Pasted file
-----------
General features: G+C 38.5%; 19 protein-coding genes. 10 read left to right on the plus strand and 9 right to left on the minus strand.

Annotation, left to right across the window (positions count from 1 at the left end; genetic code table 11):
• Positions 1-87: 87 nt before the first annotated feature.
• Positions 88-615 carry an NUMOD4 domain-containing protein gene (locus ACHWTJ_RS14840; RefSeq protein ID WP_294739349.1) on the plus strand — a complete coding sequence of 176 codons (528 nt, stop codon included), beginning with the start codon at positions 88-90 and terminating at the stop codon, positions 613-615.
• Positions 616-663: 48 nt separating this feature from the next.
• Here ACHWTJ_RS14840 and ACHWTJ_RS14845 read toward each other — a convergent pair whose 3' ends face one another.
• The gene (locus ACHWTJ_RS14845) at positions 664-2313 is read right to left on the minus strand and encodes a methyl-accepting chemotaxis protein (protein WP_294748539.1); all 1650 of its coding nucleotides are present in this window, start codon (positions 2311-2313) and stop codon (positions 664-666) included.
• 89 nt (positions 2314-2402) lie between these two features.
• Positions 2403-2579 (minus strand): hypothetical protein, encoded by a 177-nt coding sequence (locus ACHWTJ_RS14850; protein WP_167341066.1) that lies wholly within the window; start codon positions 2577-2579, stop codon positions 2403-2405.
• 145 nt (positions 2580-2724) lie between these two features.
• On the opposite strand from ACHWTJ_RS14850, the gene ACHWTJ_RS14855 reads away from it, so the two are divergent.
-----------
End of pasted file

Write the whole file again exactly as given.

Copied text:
General features: G+C 38.5%; 19 protein-coding genes. 10 read left to right on the plus strand and 9 right to left on the minus strand.

Annotation, left to right across the window (positions count from 1 at the left end; genetic code table 11):
• Positions 1-87: 87 nt before the first annotated feature.
• Positions 88-615 carry an NUMOD4 domain-containing protein gene (locus ACHWTJ_RS14840; RefSeq protein ID WP_294739349.1) on the plus strand — a complete coding sequence of 176 codons (528 nt, stop codon included), beginning with the start codon at positions 88-90 and terminating at the stop codon, positions 613-615.
• Positions 616-663: 48 nt separating this feature from the next.
• Here ACHWTJ_RS14840 and ACHWTJ_RS14845 read toward each other — a convergent pair whose 3' ends face one another.
• The gene (locus ACHWTJ_RS14845) at positions 664-2313 is read right to left on the minus strand and encodes a methyl-accepting chemotaxis protein (protein WP_294748539.1); all 1650 of its coding nucleotides are present in this window, start codon (positions 2311-2313) and stop codon (positions 664-666) included.
• 89 nt (positions 2314-2402) lie between these two features.
• Positions 2403-2579 (minus strand): hypothetical protein, encoded by a 177-nt coding sequence (locus ACHWTJ_RS14850; protein WP_167341066.1) that lies wholly within the window; start codon positions 2577-2579, stop codon positions 2403-2405.
• 145 nt (positions 2580-2724) lie between these two features.
• On the opposite strand from ACHWTJ_RS14850, the gene ACHWTJ_RS14855 reads away from it, so the two are divergent.